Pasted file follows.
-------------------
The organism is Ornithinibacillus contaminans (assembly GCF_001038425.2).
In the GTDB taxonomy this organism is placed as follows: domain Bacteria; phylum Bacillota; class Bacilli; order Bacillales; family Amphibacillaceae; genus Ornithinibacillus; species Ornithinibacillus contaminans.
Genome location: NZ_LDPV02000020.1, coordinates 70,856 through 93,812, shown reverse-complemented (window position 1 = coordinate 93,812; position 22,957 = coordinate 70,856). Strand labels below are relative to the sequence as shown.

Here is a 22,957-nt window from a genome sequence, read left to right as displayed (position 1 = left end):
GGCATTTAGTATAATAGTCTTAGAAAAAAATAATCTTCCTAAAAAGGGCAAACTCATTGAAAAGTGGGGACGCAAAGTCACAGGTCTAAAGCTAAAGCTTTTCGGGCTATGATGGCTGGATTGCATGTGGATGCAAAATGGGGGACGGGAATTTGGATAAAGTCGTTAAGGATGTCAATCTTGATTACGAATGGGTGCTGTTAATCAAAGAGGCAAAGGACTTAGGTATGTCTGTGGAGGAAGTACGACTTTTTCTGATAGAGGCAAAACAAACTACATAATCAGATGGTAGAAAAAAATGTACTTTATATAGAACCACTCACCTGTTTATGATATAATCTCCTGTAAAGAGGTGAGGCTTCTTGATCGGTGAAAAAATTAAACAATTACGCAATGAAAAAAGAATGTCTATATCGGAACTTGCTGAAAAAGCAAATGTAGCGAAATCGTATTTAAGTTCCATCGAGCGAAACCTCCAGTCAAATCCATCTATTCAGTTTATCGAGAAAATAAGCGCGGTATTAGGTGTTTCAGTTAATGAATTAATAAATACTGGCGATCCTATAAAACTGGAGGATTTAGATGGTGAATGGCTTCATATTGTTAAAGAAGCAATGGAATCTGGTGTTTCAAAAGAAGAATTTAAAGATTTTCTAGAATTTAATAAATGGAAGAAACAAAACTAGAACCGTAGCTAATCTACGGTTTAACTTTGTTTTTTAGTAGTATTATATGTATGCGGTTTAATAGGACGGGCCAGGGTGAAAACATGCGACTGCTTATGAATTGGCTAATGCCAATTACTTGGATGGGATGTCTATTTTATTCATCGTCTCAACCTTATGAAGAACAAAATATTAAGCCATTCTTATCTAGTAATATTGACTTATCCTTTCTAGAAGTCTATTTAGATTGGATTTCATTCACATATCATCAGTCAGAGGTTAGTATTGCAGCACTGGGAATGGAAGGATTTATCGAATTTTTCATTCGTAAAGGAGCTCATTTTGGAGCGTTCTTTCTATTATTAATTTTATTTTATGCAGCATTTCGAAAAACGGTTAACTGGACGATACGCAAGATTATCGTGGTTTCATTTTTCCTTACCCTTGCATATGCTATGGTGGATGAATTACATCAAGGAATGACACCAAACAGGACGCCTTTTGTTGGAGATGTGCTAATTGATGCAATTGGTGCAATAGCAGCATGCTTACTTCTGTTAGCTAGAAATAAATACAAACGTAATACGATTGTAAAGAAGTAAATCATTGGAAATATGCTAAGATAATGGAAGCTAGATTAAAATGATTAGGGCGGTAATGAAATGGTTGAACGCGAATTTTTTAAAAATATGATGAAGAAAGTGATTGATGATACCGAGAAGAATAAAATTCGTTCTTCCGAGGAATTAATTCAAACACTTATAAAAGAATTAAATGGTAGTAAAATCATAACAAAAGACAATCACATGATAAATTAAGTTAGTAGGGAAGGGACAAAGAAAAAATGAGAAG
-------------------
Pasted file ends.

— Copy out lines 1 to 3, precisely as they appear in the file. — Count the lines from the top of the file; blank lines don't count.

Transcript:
The organism is Ornithinibacillus contaminans (assembly GCF_001038425.2).
In the GTDB taxonomy this organism is placed as follows: domain Bacteria; phylum Bacillota; class Bacilli; order Bacillales; family Amphibacillaceae; genus Ornithinibacillus; species Ornithinibacillus contaminans.
Genome location: NZ_LDPV02000020.1, coordinates 70,856 through 93,812, shown reverse-complemented (window position 1 = coordinate 93,812; position 22,957 = coordinate 70,856). Strand labels below are relative to the sequence as shown.